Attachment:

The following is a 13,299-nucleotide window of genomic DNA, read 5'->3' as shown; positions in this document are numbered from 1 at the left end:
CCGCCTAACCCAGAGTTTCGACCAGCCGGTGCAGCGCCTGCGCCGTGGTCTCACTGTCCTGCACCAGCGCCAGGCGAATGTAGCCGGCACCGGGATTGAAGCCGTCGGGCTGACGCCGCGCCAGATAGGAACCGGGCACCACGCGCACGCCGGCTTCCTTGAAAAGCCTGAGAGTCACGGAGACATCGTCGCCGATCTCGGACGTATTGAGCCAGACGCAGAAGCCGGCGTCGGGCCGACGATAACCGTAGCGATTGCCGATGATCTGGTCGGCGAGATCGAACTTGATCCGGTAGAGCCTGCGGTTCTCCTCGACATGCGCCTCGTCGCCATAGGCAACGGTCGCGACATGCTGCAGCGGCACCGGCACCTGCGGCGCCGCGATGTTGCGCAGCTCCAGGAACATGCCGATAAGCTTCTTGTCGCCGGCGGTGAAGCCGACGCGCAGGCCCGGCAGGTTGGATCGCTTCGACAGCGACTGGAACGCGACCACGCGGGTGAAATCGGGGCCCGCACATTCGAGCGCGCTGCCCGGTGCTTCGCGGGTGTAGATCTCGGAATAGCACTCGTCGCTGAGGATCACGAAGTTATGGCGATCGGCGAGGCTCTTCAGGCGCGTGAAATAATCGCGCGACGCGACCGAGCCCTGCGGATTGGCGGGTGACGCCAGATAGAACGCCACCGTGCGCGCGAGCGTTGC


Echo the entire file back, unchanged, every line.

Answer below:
The following is a 13,299-nucleotide window of genomic DNA, read 5'->3' as shown; positions in this document are numbered from 1 at the left end:
CCGCCTAACCCAGAGTTTCGACCAGCCGGTGCAGCGCCTGCGCCGTGGTCTCACTGTCCTGCACCAGCGCCAGGCGAATGTAGCCGGCACCGGGATTGAAGCCGTCGGGCTGACGCCGCGCCAGATAGGAACCGGGCACCACGCGCACGCCGGCTTCCTTGAAAAGCCTGAGAGTCACGGAGACATCGTCGCCGATCTCGGACGTATTGAGCCAGACGCAGAAGCCGGCGTCGGGCCGACGATAACCGTAGCGATTGCCGATGATCTGGTCGGCGAGATCGAACTTGATCCGGTAGAGCCTGCGGTTCTCCTCGACATGCGCCTCGTCGCCATAGGCAACGGTCGCGACATGCTGCAGCGGCACCGGCACCTGCGGCGCCGCGATGTTGCGCAGCTCCAGGAACATGCCGATAAGCTTCTTGTCGCCGGCGGTGAAGCCGACGCGCAGGCCCGGCAGGTTGGATCGCTTCGACAGCGACTGGAACGCGACCACGCGGGTGAAATCGGGGCCCGCACATTCGAGCGCGCTGCCCGGTGCTTCGCGGGTGTAGATCTCGGAATAGCACTCGTCGCTGAGGATCACGAAGTTATGGCGATCGGCGAGGCTCTTCAGGCGCGTGAAATAATCGCGCGACGCGACCGAGCCCTGCGGATTGGCGGGTGACGCCAGATAGAACGCCACCGTGCGCGCGAGCGTTGC